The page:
On November 1st, the PBS documentary series American Experience premieres a powerful documentary called The Battle of Chosin, one of the most important and least known battles in U.S. military history. The program will air from 9-11pm ET in most cities but, as always with PBS, check your local listings and will be available to stream from the PBS apps and website. We've got a video clip from the program below.
On Thanksgiving Day 1950, most Americans believed that United Nations troops were cruising to an easy victory in North Korea and that most of the troops would be home by Christmas. No one understood that Mao Zedong would feel threatened by General Douglas MacArthur's attempt to invade North Korea all the way to the Chinese border and that he would decide to send troops into Korea to counter that threat.
On November 27, First Marine Division was strung out on a single 78-mile-long supply route leading to the Chosin Reservoir when the Chinese army attacked. They were surrounded, outnumbered and faced almost certain defeat. Marines and Army soldiers had to fight their way back to safety in brutal winter conditions
Veterans Talk About the Battle of Chosin
The documentary includes interviews with veterans who fought in the battle, men who've never been asked to tell their stories before now. Almost 3,000 Americans died in the battle and almost 13,000 were wounded (many by the extreme cold). There are estimates that China and North Korea lost 40,000 men.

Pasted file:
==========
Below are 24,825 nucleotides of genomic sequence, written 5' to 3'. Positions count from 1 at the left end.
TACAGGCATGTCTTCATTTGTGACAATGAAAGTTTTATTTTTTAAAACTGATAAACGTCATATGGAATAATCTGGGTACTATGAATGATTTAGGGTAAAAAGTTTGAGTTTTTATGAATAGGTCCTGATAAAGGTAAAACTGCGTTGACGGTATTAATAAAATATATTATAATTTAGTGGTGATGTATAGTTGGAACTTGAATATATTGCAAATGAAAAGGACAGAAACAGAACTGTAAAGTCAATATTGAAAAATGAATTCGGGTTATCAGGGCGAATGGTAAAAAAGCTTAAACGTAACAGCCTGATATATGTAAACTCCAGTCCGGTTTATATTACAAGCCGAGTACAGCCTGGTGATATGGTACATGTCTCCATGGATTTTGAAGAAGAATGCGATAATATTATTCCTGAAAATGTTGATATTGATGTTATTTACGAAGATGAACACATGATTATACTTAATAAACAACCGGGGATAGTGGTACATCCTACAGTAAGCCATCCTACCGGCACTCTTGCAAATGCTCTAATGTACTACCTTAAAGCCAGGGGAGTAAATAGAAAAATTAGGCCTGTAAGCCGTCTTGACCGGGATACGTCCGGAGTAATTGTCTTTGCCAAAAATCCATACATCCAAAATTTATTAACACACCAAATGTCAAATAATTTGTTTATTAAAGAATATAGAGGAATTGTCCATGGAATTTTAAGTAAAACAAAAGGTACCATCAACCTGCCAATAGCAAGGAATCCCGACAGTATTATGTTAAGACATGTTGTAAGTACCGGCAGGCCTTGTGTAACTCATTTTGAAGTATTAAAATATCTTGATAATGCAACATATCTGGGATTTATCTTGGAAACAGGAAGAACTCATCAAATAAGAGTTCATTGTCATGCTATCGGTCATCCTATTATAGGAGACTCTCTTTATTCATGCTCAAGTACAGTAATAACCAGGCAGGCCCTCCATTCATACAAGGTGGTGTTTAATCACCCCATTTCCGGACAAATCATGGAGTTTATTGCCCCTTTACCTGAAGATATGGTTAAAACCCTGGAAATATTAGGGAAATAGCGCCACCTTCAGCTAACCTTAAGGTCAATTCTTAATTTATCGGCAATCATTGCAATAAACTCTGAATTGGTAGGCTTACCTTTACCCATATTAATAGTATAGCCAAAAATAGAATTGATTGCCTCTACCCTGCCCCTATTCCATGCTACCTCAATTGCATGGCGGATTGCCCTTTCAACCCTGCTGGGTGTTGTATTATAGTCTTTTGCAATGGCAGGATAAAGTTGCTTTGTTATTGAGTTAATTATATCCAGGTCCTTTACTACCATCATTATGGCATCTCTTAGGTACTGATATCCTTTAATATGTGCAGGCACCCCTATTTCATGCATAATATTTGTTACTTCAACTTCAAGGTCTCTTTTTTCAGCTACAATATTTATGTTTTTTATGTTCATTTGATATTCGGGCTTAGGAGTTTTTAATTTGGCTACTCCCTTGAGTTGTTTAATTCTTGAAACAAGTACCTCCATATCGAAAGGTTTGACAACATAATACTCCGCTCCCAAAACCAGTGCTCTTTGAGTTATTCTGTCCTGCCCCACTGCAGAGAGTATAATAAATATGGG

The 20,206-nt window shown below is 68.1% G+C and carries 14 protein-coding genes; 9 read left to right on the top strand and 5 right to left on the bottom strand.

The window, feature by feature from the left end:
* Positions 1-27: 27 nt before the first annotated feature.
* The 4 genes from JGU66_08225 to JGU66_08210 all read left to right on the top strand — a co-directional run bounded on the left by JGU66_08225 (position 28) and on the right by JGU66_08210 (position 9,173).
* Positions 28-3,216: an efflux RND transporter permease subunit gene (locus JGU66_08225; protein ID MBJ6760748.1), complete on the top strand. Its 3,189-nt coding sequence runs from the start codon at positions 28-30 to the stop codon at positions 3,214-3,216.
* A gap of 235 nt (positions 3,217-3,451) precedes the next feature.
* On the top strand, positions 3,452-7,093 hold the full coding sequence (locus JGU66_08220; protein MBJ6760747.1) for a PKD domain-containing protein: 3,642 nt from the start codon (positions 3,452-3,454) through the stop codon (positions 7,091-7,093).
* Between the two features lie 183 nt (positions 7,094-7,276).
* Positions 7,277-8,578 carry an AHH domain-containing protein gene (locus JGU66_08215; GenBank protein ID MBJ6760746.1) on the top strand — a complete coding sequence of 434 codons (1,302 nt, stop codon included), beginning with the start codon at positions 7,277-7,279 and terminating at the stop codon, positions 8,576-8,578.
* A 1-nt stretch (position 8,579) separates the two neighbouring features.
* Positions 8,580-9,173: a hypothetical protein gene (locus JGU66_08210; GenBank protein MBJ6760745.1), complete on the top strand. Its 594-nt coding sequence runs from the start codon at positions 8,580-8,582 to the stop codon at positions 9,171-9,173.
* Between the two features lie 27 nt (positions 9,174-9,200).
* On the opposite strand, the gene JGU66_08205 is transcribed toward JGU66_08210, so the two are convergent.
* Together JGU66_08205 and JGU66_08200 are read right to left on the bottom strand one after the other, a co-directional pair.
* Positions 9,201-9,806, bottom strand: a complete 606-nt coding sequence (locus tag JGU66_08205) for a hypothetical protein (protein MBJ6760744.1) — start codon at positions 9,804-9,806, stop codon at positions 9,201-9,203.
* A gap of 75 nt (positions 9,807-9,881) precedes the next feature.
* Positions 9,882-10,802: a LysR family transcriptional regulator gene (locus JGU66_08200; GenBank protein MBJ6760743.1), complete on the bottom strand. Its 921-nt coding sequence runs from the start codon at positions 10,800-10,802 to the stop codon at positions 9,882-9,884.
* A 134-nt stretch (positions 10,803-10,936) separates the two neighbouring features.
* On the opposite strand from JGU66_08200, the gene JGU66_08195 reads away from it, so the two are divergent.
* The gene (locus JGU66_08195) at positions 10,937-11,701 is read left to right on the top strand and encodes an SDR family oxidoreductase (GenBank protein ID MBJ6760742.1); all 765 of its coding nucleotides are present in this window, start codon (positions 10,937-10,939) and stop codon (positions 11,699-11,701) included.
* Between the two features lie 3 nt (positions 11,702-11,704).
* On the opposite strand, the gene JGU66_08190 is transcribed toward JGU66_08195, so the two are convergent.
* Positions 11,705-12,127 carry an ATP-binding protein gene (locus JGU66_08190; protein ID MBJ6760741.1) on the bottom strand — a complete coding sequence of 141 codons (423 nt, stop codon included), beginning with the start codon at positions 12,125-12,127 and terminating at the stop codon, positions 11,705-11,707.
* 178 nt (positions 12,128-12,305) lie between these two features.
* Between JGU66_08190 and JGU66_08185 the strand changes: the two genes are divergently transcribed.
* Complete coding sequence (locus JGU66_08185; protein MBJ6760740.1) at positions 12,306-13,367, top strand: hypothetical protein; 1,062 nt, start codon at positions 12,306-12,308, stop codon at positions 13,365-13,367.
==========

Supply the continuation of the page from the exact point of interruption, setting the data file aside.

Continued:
Historian Bruce Cumings asserts that Chosin changed America's entire approach to the military and the Cold War: “What the December 1950 crisis did was to convince the American people that they had to spend a lot more money and make a lot more sacrifices in a Cold War that had turned hot in Korea and might turn hot some place else. As a result of that you had fundamental changes in American history. That built the national security state, built military bases abroad, a large standing army for the first time in U.S. history. And all of that transpired in December 1950 courtesy of the Chinese intervention.”